Sorry I’m confused by what you mean by “tricky vocabulary”?

    2. I’m also cheerful and entirely believe the sovereignty of God is specifically mentioned in the Scriptures. I think the sovereignty of God is Calvinism’s strongest point. I also find great comfort in it. May I humbly suggest it was a little provocative calling Arminianism “insecure, troubled”, although I do entirely agree with you that we are safer in God’s hands, than our own! 😀

    I also entirely agree that the story of the Scriptures is one of God rescuing rebels who hate him, and by his overcoming Grace adopting them into his own family.

    Thanks for being clear, I respect that, and sorry again for insulting you rather than being engaging, like I’d hoped.

    • Hi Alex, thanks for the kind reply. By “tricky vocabulary” I mean things like “genuine,” “forcing,” “didn’t love them enough,” etc. That kind of phrasing is a bit like the question “When did you stop beating your wife?” — excellent for trapping your interlocutor but not very good for starting a conversation.

      I believe that all humans are perfectly free to act in accordance with their nature. If I want one of my students to come over to my desk, he can skip or walk or run or drag himself along the floor using only his lips, but he can’t fly. Similarly I am perfectly free to act in accordance with my human nature as it is apart from Christ; but the Holy Spirit alone gives me the ability to choose the highest good.

      WRT Arminianism, I wouldn’t call Christian A an Arminian. I thought about that after I published it and I’m glad for the opportunity to clarify. I think most Christians at least in the US never bother to consider any of the historical views on who gets saved and why. In my experience and observation, American Christians tend to absorb a sort of lazy semi-Pelagianism crossed with bits and pieces from various TV preachers, pop-theology, Bible bookstores, and halfhearted efforts to study the Scriptures. This was me before I was Reformed, basically! I respect traditional Arminianism, even if I think it’s wrong, but I think there are far fewer actual Arminians today than one might think. It keeps alive in the Wesleyan/Holiness tradition but I don’t see it in many other quarters.

  5. Thanks for explaining what you meant by “tricky vocabulary” as it means I can endeavor to avoid it in the future.

    I agree that we’re limited by our sinful human nature & need the Holy Spirit’s help to ever come to repentance & faith.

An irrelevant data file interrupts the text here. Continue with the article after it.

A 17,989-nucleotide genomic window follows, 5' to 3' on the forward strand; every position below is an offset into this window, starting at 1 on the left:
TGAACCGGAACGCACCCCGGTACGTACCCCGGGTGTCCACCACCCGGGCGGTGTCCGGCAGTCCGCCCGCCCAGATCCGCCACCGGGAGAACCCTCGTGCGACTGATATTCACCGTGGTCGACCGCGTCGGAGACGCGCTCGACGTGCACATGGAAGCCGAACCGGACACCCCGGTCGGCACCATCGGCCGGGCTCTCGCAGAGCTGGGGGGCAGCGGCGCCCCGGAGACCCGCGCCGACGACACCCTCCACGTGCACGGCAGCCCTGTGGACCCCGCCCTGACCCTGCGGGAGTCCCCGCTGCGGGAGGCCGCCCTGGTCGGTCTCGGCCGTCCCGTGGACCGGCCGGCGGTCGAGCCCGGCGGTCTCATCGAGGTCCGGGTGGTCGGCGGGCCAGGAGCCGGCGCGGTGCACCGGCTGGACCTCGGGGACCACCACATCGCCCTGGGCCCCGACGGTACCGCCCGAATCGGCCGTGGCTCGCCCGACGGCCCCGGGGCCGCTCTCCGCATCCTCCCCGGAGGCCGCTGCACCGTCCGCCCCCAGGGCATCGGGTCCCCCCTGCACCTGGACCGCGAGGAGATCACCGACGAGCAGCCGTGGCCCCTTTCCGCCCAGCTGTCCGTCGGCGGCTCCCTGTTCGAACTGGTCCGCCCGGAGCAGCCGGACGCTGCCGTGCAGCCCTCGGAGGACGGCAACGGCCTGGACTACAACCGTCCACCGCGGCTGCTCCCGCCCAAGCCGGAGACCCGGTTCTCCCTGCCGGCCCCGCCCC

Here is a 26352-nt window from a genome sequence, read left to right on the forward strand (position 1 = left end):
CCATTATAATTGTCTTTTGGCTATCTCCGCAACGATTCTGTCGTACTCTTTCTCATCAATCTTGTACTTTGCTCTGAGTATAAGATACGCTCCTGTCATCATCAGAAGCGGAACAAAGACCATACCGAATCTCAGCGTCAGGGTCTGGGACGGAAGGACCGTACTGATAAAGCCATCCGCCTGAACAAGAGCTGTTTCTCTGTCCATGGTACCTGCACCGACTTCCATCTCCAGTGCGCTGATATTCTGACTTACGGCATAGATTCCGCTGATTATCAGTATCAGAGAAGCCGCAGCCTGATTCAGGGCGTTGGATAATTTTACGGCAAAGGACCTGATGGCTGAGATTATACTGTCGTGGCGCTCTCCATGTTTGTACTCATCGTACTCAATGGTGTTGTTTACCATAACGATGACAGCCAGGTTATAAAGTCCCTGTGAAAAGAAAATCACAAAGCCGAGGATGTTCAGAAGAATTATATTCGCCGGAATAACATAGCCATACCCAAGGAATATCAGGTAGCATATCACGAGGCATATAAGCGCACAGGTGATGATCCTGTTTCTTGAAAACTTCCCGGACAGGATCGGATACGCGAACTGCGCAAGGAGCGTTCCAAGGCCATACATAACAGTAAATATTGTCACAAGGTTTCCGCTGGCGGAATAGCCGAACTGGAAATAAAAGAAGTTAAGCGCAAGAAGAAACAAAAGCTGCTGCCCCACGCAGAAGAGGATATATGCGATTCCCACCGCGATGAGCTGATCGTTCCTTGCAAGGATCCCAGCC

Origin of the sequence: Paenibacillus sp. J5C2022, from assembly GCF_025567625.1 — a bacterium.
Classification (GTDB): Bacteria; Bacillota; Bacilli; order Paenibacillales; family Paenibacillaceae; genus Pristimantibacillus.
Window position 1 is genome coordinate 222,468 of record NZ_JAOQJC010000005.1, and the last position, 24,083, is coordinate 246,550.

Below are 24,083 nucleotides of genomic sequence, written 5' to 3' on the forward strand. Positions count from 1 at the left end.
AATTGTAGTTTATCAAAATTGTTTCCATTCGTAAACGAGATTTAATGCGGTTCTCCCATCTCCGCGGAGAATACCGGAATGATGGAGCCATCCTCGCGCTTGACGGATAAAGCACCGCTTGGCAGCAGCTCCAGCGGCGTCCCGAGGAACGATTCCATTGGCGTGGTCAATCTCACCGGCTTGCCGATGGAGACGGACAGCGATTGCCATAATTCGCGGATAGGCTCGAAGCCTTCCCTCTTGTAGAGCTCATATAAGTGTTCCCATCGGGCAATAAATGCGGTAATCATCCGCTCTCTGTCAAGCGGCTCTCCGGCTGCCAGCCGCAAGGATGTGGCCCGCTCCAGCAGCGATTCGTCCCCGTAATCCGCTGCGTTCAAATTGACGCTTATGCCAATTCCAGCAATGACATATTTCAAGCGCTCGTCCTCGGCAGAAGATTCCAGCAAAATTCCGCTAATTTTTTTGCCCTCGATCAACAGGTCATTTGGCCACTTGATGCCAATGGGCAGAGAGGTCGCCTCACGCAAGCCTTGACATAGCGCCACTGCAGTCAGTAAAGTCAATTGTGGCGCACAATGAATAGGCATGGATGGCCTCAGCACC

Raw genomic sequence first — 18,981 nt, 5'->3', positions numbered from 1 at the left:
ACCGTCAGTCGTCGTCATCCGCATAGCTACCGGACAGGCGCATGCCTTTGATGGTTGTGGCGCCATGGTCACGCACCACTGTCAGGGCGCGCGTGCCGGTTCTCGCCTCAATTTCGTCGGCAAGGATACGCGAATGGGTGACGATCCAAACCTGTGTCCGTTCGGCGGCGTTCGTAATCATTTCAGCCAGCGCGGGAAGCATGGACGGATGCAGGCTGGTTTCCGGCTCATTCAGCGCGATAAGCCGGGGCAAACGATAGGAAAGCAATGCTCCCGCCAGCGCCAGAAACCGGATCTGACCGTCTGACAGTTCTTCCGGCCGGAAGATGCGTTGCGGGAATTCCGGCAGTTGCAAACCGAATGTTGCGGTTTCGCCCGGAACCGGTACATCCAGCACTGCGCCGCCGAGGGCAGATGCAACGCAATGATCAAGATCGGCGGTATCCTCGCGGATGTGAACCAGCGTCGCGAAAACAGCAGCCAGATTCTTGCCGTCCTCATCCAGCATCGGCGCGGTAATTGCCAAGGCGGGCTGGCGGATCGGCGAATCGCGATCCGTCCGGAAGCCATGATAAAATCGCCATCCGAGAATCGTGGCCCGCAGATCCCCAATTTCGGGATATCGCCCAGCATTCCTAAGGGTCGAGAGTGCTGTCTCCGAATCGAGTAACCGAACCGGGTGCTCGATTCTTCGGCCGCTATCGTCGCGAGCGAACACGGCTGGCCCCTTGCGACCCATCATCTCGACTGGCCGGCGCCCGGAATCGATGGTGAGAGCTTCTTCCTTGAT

I’m surprised Christian A isn’t an Arminian. How would you classify them? As far as I know, out of those who call themselves Christians (& I realise that’s a huge topic in itself, but hopefully Wikipedia is vaguely unbiased http://en.wikipedia.org/wiki/List_of_Christian_denominations_by_number_of_members) less than 10% are Calvinists (or about ⅓ of Protestants)? I don’t think the rest consider themselves Arminian, as I agree with you that many Christians seem to not consider these things. One Christian philosopher divided Christianity’s view of salvation by using three 3 propositions:

    (1) It is God’s redemptive purpose for the world (and therefore His will) to reconcile all sinners to Himself;

    (2) It is within God’s power to achieve His redemptive purpose for the world;

    (3) Some sinners will never be reconciled to God, and God will therefore either consign them to a place of eternal punishment, from which there will be no hope of escape, or put them out of existence altogether.

    i.e. ultimately Calvinists hold 2 & 3, Arminians hold 1 & 3, and Universalists hold 1 & 2.

    Do you think this is a helpful way to divide it?

  6. Alex, I suspect that the split between, on the one hand, Augustinian/Thomist/Calvinist views of God and, on the other, semi-Pelagianism views probably cuts across all the other divisions within Christendom.

    Laura, that link between God’s sovereignty and our comfort shows up, of course, in the opening of the Heidelberg Catechism: Q. What is thy only comfort in life and death? A. That I with body and soul, both in life and death, am not my own, but belong unto my faithful Savior Jesus Christ; who, with his precious blood, hath fully satisfied for all my sins, and delivered me from all the power of the devil; and so preserves me that without the will of my heavenly Father, not a hair can fall from my head; yea, that all things must be subservient to my salvation, and therefore, by his Holy Spirit, he also assures me of eternal life, and makes me sincerely willing and ready, henceforth, to live unto him.